Consumers in the UK are missing out on the benefits of greater competition in energy markets, despite wholesale reductions in the price of energy, said Energy Minister Brian Wilson today.
On the eve of a meeting of the EU Energy Council in Brussels, Mr Wilson advised European counterparts to learn from the UK experience of energy liberalisation, so that consumers would benefit from the creation of a single EU energy market.
‘Our open energy markets in the UK have provided real benefits to consumers, but it is increasingly clear that the full wholesale price reductions have not been passed on, particularly to domestic consumers. It is important that our Regulator takes action here,’ said Mr Wilson, speaking to the Power 2003 conference in Madrid today.
‘This is a lesson for our EU partners as liberalisation evolves. Low wholesale prices do not automatically translate into a better deal for consumers, it requires constant regulatory vigilance,’ added Wilson.
Mr Wilson referred to a recent report by the National Audit Office (NAO), which had reported on the operation of the energy market under the New Electricity Trading Arrangements (NETA).
The NAO had found that while wholesale prices had fallen by up to 40% since NETA was introduced, such price savings had not been passed on to domestic consumers.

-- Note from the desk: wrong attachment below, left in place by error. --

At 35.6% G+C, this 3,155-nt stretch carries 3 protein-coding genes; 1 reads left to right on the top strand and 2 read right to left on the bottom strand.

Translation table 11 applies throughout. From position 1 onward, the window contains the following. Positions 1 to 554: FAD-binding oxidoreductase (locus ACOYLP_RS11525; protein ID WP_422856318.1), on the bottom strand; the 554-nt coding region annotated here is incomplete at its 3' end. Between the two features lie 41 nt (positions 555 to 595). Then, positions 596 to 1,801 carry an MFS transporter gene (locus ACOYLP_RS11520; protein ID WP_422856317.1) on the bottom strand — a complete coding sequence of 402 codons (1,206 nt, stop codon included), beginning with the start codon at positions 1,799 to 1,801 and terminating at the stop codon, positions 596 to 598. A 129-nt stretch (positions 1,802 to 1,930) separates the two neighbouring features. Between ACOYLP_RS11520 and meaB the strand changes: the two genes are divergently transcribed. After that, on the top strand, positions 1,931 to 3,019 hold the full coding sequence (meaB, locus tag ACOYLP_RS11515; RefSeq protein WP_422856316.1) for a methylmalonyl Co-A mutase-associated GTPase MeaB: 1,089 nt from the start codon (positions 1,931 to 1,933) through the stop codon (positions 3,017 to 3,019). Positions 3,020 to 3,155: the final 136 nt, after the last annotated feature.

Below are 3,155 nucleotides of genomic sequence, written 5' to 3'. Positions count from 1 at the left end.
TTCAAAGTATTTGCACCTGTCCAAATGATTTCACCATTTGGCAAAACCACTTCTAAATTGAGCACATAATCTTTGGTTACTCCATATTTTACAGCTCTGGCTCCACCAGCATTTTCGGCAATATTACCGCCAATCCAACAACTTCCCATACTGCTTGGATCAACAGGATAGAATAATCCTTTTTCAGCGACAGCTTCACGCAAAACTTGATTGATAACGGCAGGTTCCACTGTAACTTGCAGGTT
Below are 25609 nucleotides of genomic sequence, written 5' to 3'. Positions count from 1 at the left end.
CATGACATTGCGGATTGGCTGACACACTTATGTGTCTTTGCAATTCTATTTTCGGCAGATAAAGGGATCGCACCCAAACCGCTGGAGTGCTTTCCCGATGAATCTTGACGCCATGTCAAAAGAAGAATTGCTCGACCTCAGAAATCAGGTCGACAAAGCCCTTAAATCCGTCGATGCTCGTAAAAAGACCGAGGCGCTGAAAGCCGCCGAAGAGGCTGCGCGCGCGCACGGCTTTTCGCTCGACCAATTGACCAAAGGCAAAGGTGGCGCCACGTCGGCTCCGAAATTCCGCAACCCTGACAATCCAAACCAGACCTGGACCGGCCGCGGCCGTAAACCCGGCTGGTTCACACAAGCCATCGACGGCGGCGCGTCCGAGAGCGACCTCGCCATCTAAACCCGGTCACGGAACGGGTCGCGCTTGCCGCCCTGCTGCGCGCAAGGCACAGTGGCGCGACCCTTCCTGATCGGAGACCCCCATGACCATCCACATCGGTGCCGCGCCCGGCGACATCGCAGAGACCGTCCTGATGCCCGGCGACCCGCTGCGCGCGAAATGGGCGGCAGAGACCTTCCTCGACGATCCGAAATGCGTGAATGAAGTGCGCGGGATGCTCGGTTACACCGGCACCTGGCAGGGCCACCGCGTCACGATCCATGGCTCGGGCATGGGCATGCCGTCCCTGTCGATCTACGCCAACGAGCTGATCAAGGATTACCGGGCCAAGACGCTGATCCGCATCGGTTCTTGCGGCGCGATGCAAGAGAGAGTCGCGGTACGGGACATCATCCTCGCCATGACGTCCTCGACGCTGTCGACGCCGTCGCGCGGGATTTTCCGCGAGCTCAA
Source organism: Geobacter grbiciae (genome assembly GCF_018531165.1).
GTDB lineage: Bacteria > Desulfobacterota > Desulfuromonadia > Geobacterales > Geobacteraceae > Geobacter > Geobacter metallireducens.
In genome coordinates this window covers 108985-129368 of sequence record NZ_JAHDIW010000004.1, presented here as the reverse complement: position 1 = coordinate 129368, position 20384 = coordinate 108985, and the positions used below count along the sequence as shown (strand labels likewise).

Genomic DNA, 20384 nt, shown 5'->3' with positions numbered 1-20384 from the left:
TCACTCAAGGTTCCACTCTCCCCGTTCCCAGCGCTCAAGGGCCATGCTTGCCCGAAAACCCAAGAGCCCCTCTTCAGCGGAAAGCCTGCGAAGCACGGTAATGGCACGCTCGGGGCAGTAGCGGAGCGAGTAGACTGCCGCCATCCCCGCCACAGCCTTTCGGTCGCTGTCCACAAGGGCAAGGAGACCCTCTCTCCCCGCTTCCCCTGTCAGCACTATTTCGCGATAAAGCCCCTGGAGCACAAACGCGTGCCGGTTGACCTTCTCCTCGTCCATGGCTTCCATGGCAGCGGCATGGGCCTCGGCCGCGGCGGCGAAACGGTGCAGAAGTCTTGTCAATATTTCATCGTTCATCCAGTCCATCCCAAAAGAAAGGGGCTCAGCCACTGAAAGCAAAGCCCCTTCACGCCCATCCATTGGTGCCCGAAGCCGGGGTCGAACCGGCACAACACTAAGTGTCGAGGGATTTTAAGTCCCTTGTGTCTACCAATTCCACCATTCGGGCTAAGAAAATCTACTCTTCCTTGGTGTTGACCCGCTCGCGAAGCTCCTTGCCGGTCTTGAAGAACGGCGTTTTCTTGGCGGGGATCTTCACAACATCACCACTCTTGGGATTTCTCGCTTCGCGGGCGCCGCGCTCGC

‘Domestic consumers who have not switched suppliers have largely missed out on the claimed benefits of competition,’ said Mr Wilson.
‘I find this unacceptable. There may be additional savings to be made for those who have become adept at switching suppliers, but there are many, including the elderly and vulnerable, for whom that process may be unfamiliar or unwanted.’
EU member states will move towards a single market for electricity and gas by 2007, enabling over 370 million customers to choose their supplier of energy. Mr Wilson warned European counterparts of the likely sales tactics energy companies would employ to win business.
‘EU-wide armies of gas and electricity salesmen will doubtless become a feature of the liberalised market, just as they now are in the UK. But the benefits of the competitive market must not be restricted to those who choose to switch suppliers. Apart from anything else, the costs involved in that process will at some point threaten to outweigh the savings which a competitive market is capable of producing.’